Wild Condurango Bark (Gonolobus condurango) is the bark of a South American vine of the milkweed family grown principally in Peru, Ecuador and Colombia. It is a high elevation plant growing best on the lower slopes (2k to 3k metres) of the Andes. It has heart shaped leaves and rather unattractive greenish to brownish trumpet flowers.
It has a variety of alternative exotic names such as Bejuco de Condor, Bejuco de Sapo, Condor Plant, Common Condorvine, Condurango Blanco, Eagle Vine and Tucacsillu
Traditional Uses of Wild Condurango Bark:-
It is a very bitter stimulant so when taken internally it serves to increase digestive juice production. As such it is often used to reduce vomiting and the nausea that accompanies it. It calms a fluttery stomach so can be used in cases of travel sickness nd considerably eases rather more uncomfortable stomach cramps. It increases (like most btters) bile production by the liver.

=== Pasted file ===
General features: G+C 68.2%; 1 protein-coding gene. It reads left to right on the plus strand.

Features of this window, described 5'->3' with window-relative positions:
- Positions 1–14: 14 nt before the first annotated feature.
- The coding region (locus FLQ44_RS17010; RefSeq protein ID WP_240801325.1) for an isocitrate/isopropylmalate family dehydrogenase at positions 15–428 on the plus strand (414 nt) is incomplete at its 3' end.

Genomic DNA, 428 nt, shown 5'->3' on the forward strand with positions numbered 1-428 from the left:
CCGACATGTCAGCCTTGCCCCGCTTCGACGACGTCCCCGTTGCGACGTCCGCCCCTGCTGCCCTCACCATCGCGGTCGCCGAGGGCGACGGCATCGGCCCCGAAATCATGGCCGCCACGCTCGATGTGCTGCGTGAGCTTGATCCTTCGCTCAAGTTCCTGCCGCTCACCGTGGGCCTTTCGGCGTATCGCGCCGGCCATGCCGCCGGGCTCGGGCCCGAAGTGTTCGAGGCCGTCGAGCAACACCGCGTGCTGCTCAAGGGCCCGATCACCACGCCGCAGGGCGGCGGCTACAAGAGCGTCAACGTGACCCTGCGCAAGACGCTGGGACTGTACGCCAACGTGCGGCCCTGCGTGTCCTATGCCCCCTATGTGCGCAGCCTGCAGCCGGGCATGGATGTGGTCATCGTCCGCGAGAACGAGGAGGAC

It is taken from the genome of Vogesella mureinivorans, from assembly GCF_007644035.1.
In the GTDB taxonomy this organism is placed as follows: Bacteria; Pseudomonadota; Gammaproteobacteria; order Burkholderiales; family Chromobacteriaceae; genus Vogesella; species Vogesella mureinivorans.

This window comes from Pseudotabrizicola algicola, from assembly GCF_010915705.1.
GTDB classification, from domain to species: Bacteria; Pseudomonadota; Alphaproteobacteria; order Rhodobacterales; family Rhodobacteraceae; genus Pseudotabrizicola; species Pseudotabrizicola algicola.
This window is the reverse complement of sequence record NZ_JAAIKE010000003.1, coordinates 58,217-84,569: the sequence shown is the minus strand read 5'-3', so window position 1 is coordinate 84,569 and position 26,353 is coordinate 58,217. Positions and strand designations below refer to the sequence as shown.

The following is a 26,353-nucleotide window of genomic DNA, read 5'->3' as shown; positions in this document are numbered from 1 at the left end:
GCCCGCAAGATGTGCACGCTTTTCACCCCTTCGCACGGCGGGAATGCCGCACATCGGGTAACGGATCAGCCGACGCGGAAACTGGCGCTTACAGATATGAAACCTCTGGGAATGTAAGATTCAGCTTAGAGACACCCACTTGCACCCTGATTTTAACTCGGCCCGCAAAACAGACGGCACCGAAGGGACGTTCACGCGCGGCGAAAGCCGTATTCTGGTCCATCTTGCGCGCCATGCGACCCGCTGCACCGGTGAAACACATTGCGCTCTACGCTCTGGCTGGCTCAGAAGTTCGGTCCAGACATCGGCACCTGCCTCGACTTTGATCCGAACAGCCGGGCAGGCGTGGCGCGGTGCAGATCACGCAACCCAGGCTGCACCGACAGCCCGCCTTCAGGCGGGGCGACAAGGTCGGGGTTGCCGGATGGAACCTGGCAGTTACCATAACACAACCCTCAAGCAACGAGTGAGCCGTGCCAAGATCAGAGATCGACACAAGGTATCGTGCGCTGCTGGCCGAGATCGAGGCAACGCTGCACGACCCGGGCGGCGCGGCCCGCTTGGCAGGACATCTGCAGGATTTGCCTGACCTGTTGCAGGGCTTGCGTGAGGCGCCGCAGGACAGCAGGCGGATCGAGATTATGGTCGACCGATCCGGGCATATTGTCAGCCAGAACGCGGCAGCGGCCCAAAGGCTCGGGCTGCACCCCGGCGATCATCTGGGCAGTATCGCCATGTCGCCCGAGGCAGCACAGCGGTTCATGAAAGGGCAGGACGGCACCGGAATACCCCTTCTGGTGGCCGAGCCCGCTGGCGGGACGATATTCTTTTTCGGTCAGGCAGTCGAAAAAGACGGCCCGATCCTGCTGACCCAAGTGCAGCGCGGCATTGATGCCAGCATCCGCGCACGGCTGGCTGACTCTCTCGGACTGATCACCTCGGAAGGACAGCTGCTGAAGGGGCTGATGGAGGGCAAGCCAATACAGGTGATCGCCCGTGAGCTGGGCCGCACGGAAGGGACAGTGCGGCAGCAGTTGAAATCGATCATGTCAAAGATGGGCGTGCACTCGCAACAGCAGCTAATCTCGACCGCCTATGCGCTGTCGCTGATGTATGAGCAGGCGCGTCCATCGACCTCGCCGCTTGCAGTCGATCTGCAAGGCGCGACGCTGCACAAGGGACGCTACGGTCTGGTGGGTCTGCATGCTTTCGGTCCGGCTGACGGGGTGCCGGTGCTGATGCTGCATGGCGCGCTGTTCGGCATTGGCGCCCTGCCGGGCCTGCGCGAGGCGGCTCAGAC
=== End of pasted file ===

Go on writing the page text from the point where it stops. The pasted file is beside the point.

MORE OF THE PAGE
It is most commonly taken for stomach ailments
Condurango was first introduced into the United States in 1871 from Ecuador and it became a trusted remedy for digestive disorders in the late 1800s and early 1900s when it was included in the U.S. Pharmacopeia as well as several other European pharmacopeias.
It is considered an analgesic, appetite stimulant, carminative, hemostat, stomachic, tonic and emmenegogue